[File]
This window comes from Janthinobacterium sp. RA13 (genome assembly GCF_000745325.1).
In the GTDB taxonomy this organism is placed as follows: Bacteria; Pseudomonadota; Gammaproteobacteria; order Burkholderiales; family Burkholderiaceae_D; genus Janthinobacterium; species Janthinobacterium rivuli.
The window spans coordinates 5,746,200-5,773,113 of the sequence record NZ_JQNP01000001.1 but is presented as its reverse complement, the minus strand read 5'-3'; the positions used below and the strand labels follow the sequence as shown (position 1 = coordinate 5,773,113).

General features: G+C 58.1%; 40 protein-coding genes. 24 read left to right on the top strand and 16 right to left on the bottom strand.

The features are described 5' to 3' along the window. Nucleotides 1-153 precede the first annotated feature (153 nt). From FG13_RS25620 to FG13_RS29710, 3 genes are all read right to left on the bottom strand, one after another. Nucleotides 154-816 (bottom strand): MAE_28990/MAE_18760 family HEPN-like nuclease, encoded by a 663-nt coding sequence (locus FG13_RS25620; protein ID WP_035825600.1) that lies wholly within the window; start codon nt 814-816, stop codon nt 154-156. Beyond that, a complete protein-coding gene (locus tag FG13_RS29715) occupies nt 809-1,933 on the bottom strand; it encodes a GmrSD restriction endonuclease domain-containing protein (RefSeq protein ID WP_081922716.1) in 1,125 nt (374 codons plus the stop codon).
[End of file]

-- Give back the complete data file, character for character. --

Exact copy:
This window comes from Janthinobacterium sp. RA13 (genome assembly GCF_000745325.1).
In the GTDB taxonomy this organism is placed as follows: Bacteria; Pseudomonadota; Gammaproteobacteria; order Burkholderiales; family Burkholderiaceae_D; genus Janthinobacterium; species Janthinobacterium rivuli.
The window spans coordinates 5,746,200-5,773,113 of the sequence record NZ_JQNP01000001.1 but is presented as its reverse complement, the minus strand read 5'-3'; the positions used below and the strand labels follow the sequence as shown (position 1 = coordinate 5,773,113).

General features: G+C 58.1%; 40 protein-coding genes. 24 read left to right on the top strand and 16 right to left on the bottom strand.

The features are described 5' to 3' along the window. Nucleotides 1-153 precede the first annotated feature (153 nt). From FG13_RS25620 to FG13_RS29710, 3 genes are all read right to left on the bottom strand, one after another. Nucleotides 154-816 (bottom strand): MAE_28990/MAE_18760 family HEPN-like nuclease, encoded by a 663-nt coding sequence (locus FG13_RS25620; protein ID WP_035825600.1) that lies wholly within the window; start codon nt 814-816, stop codon nt 154-156. Beyond that, a complete protein-coding gene (locus tag FG13_RS29715) occupies nt 809-1,933 on the bottom strand; it encodes a GmrSD restriction endonuclease domain-containing protein (RefSeq protein ID WP_081922716.1) in 1,125 nt (374 codons plus the stop codon).